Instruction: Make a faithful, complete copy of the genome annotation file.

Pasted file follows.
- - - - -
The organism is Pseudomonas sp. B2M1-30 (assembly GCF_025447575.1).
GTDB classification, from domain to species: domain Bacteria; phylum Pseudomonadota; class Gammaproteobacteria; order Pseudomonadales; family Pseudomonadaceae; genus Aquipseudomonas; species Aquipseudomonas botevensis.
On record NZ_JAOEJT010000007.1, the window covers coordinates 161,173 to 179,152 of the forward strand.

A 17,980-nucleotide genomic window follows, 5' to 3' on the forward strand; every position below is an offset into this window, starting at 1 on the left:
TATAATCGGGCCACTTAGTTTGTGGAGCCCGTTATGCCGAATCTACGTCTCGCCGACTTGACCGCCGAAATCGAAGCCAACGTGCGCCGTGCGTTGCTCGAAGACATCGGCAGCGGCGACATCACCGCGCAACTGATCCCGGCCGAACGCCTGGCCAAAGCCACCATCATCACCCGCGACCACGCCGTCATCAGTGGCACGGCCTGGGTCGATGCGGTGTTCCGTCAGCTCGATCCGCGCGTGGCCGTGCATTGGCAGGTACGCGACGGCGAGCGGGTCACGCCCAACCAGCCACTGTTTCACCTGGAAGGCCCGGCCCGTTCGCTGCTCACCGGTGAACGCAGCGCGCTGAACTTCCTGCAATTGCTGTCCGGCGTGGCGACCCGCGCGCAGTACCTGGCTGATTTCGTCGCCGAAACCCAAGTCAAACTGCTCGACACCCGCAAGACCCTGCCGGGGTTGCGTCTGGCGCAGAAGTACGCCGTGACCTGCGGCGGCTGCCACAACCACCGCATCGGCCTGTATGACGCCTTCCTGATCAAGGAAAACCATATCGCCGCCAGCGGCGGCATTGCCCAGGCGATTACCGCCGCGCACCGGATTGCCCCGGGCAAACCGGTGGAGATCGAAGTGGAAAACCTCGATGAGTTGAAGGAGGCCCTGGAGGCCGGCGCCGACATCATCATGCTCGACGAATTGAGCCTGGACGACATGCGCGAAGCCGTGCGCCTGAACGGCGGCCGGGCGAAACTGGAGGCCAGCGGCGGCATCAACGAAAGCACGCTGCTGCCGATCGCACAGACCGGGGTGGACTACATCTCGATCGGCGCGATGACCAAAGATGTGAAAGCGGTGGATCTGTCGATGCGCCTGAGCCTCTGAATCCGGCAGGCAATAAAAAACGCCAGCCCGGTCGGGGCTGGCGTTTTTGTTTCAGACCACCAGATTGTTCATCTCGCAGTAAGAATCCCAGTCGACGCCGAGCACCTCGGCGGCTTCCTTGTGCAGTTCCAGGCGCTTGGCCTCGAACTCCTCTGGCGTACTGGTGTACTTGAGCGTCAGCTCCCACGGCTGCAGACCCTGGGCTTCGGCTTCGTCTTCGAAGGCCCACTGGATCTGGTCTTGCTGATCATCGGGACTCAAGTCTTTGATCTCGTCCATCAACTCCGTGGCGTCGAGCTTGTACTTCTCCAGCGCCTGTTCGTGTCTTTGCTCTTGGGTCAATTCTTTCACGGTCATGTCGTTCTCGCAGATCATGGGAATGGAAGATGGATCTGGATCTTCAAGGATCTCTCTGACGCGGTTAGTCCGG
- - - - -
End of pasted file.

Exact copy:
The organism is Pseudomonas sp. B2M1-30 (assembly GCF_025447575.1).
GTDB classification, from domain to species: domain Bacteria; phylum Pseudomonadota; class Gammaproteobacteria; order Pseudomonadales; family Pseudomonadaceae; genus Aquipseudomonas; species Aquipseudomonas botevensis.
On record NZ_JAOEJT010000007.1, the window covers coordinates 161,173 to 179,152 of the forward strand.

A 17,980-nucleotide genomic window follows, 5' to 3' on the forward strand; every position below is an offset into this window, starting at 1 on the left:
TATAATCGGGCCACTTAGTTTGTGGAGCCCGTTATGCCGAATCTACGTCTCGCCGACTTGACCGCCGAAATCGAAGCCAACGTGCGCCGTGCGTTGCTCGAAGACATCGGCAGCGGCGACATCACCGCGCAACTGATCCCGGCCGAACGCCTGGCCAAAGCCACCATCATCACCCGCGACCACGCCGTCATCAGTGGCACGGCCTGGGTCGATGCGGTGTTCCGTCAGCTCGATCCGCGCGTGGCCGTGCATTGGCAGGTACGCGACGGCGAGCGGGTCACGCCCAACCAGCCACTGTTTCACCTGGAAGGCCCGGCCCGTTCGCTGCTCACCGGTGAACGCAGCGCGCTGAACTTCCTGCAATTGCTGTCCGGCGTGGCGACCCGCGCGCAGTACCTGGCTGATTTCGTCGCCGAAACCCAAGTCAAACTGCTCGACACCCGCAAGACCCTGCCGGGGTTGCGTCTGGCGCAGAAGTACGCCGTGACCTGCGGCGGCTGCCACAACCACCGCATCGGCCTGTATGACGCCTTCCTGATCAAGGAAAACCATATCGCCGCCAGCGGCGGCATTGCCCAGGCGATTACCGCCGCGCACCGGATTGCCCCGGGCAAACCGGTGGAGATCGAAGTGGAAAACCTCGATGAGTTGAAGGAGGCCCTGGAGGCCGGCGCCGACATCATCATGCTCGACGAATTGAGCCTGGACGACATGCGCGAAGCCGTGCGCCTGAACGGCGGCCGGGCGAAACTGGAGGCCAGCGGCGGCATCAACGAAAGCACGCTGCTGCCGATCGCACAGACCGGGGTGGACTACATCTCGATCGGCGCGATGACCAAAGATGTGAAAGCGGTGGATCTGTCGATGCGCCTGAGCCTCTGAATCCGGCAGGCAATAAAAAACGCCAGCCCGGTCGGGGCTGGCGTTTTTGTTTCAGACCACCAGATTGTTCATCTCGCAGTAAGAATCCCAGTCGACGCCGAGCACCTCGGCGGCTTCCTTGTGCAGTTCCAGGCGCTTGGCCTCGAACTCCTCTGGCGTACTGGTGTACTTGAGCGTCAGCTCCCACGGCTGCAGACCCTGGGCTTCGGCTTCGTCTTCGAAGGCCCACTGGATCTGGTCTTGCTGATCATCGGGACTCAAGTCTTTGATCTCGTCCATCAACTCCGTGGCGTCGAGCTTGTACTTCTCCAGCGCCTGTTCGTGTCTTTGCTCTTGGGTCAATTCTTTCACGGTCATGTCGTTCTCGCAGATCATGGGAATGGAAGATGGATCTGGATCTTCAAGGATCTCTCTGACGCGGTTAGTCCGG